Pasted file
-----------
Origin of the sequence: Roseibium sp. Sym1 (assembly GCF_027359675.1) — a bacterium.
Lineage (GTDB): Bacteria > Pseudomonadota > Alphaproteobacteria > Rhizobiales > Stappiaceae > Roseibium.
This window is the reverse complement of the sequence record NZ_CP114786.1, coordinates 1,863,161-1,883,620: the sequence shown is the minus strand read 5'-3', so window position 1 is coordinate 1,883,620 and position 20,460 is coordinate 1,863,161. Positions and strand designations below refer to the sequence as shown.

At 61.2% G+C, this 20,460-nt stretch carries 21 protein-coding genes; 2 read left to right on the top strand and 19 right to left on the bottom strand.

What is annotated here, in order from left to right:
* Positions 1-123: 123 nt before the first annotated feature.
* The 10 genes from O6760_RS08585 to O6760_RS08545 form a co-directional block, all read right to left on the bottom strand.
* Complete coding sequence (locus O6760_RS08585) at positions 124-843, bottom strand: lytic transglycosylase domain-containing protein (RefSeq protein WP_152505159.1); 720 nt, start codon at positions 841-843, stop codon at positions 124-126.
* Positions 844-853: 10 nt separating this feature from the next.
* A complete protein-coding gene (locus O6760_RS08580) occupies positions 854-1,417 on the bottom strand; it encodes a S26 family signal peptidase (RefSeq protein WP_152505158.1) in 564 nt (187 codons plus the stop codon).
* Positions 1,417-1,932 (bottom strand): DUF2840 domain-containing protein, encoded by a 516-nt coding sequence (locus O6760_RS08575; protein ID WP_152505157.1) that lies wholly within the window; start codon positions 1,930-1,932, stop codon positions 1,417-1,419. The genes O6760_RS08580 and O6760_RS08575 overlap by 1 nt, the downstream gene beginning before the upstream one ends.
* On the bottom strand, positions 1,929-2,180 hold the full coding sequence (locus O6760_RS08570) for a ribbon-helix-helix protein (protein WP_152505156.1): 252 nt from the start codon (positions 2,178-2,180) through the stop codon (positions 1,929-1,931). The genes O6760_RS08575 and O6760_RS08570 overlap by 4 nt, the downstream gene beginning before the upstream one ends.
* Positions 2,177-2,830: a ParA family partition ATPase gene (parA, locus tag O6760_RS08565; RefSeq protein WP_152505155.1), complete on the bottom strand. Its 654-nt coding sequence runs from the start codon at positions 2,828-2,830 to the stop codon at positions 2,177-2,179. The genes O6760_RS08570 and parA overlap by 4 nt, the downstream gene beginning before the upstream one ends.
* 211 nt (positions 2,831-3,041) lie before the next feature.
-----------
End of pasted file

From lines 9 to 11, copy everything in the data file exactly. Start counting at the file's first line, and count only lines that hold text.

* Positions 844-853: 10 nt separating this feature from the next.
* A complete protein-coding gene (locus O6760_RS08580) occupies positions 854-1,417 on the bottom strand; it encodes a S26 family signal peptidase (RefSeq protein WP_152505158.1) in 564 nt (187 codons plus the stop codon).
* Positions 1,417-1,932 (bottom strand): DUF2840 domain-containing protein, encoded by a 516-nt coding sequence (locus O6760_RS08575; protein ID WP_152505157.1) that lies wholly within the window; start codon positions 1,930-1,932, stop codon positions 1,417-1,419. The genes O6760_RS08580 and O6760_RS08575 overlap by 1 nt, the downstream gene beginning before the upstream one ends.